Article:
Error in published patch to smbd/filename.c

Richard Bollinger rabollinger at
Mon Nov 27 15:16:59 GMT 2000

Sorry your trouble...  After attempting to reproduce the original error it
mysteriously went away.  My favorite theory is that the sole effect of
making the variable explicitly initialized to zero was to _move_ it out of
harm's way from a different problem which had been corrected in the mean
time by other changes.  Never mind.

Rich B
----- Original Message -----
From: "Andrew Tridgell" <tridge at>
To: <jeremy at>
Cc: <rabollinger at>; <samba-technical at>; <jra at>
Sent: Monday, November 27, 2000 7:32 AM
Subject: Re: Error in published patch to smbd/filename.c

> > Actually, I don't think it matters as anything defined as
> > static and not initialized is automatically put into the BSS
> > segment, which is implicitly zero.
> >
> > Your patch does make the intent clearer though, thanks.
> nope, the patch is wrong.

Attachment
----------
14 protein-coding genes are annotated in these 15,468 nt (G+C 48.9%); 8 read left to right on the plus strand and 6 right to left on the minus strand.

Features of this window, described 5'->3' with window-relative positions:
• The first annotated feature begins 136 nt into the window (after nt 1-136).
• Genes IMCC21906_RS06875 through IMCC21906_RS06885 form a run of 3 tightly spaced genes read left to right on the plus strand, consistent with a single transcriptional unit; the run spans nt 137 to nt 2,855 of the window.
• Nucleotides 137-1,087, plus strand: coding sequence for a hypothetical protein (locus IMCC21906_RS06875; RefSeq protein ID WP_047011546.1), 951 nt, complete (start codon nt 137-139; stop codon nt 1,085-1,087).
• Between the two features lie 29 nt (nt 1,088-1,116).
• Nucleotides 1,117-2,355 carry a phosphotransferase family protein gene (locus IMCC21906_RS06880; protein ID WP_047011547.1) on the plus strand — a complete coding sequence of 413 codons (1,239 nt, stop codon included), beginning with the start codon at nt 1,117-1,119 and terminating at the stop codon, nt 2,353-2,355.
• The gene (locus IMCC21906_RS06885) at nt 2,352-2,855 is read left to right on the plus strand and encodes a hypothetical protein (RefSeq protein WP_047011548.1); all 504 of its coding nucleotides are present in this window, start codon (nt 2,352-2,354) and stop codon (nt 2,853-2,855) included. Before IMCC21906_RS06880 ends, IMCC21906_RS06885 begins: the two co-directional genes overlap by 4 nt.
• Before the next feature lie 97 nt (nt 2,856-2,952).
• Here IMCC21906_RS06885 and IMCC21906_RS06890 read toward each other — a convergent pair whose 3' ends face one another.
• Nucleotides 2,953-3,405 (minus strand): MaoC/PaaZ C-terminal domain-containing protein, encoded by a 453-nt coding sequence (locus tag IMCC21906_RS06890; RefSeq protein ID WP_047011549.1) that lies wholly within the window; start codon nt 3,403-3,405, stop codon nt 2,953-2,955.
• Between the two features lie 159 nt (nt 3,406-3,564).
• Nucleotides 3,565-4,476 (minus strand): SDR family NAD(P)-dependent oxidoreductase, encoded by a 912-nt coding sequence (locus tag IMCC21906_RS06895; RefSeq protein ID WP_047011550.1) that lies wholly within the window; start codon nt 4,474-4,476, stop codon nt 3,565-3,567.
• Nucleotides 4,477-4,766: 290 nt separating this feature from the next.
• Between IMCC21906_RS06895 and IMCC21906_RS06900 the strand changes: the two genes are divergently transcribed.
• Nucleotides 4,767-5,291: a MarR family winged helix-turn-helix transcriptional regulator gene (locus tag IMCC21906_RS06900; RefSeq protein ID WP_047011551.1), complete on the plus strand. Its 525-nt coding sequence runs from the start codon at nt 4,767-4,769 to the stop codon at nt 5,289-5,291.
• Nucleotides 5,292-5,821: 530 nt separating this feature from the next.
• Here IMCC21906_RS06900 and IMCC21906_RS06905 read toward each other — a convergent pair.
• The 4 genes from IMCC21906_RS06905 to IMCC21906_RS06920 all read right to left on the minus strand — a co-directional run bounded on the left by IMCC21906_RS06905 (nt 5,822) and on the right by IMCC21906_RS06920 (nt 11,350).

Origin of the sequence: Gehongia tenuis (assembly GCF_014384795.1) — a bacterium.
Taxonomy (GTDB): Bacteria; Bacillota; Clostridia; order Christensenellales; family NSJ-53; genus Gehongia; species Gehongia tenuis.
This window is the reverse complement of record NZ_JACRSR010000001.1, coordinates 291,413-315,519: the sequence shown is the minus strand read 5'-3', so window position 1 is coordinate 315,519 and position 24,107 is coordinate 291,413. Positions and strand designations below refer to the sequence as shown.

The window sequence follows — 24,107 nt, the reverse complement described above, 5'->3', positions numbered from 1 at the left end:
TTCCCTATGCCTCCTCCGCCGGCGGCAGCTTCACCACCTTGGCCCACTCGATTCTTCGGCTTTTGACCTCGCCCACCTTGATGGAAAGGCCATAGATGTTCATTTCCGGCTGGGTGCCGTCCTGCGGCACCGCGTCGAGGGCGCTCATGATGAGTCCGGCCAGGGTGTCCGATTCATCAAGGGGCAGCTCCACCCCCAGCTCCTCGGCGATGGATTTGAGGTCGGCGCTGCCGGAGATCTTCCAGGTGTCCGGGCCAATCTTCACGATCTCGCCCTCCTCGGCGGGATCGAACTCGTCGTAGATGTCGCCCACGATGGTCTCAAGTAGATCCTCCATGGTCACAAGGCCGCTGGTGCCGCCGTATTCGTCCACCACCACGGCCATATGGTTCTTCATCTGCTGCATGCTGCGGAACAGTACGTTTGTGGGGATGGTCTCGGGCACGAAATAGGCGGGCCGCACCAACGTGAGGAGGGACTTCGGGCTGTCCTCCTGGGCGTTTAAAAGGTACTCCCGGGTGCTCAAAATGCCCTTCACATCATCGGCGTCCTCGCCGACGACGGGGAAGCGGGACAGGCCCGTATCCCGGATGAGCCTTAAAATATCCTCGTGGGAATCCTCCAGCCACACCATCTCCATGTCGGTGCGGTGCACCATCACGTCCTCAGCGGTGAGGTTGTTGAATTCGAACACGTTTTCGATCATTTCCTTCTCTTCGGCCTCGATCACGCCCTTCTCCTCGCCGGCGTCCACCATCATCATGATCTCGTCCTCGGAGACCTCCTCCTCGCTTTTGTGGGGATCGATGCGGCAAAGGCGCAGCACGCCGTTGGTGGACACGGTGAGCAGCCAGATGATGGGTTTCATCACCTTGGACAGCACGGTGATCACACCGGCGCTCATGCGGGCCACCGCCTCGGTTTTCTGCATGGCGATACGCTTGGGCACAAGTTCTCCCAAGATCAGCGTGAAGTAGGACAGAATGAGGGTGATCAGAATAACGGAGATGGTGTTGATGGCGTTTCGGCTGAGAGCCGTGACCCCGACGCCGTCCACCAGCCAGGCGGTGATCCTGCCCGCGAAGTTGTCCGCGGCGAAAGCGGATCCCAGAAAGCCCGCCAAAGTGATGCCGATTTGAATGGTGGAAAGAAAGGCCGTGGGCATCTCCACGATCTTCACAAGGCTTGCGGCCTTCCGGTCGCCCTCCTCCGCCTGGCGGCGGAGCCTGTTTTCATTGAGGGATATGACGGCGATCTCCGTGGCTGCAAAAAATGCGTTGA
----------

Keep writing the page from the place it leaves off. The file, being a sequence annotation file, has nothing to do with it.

> The reason you should NOT initialise static variables that you want to
> start as zero is that it makes the binaries larger and slower to
> load. Try running "size" on binaries with and without initialisation
> and compare the size of the resulting binaries. Think about where the
> initial values of the variables come from in the two cases. We should
> put variables in the bss whenever possible to try to lower the
> resources required by Samba.
> btw, I have often heard misguided individuals say that you can't rely
> on static variables starting as zero. That is rubbish. The behaviour
> is defined by the C standard and is OK to rely on. I have seen one
> system where it was broken (a weird parallel OS called CellOS that I
> worked on a while back) but the correct fix was to the badly broken OS
> kernel, not to the programs running on it.

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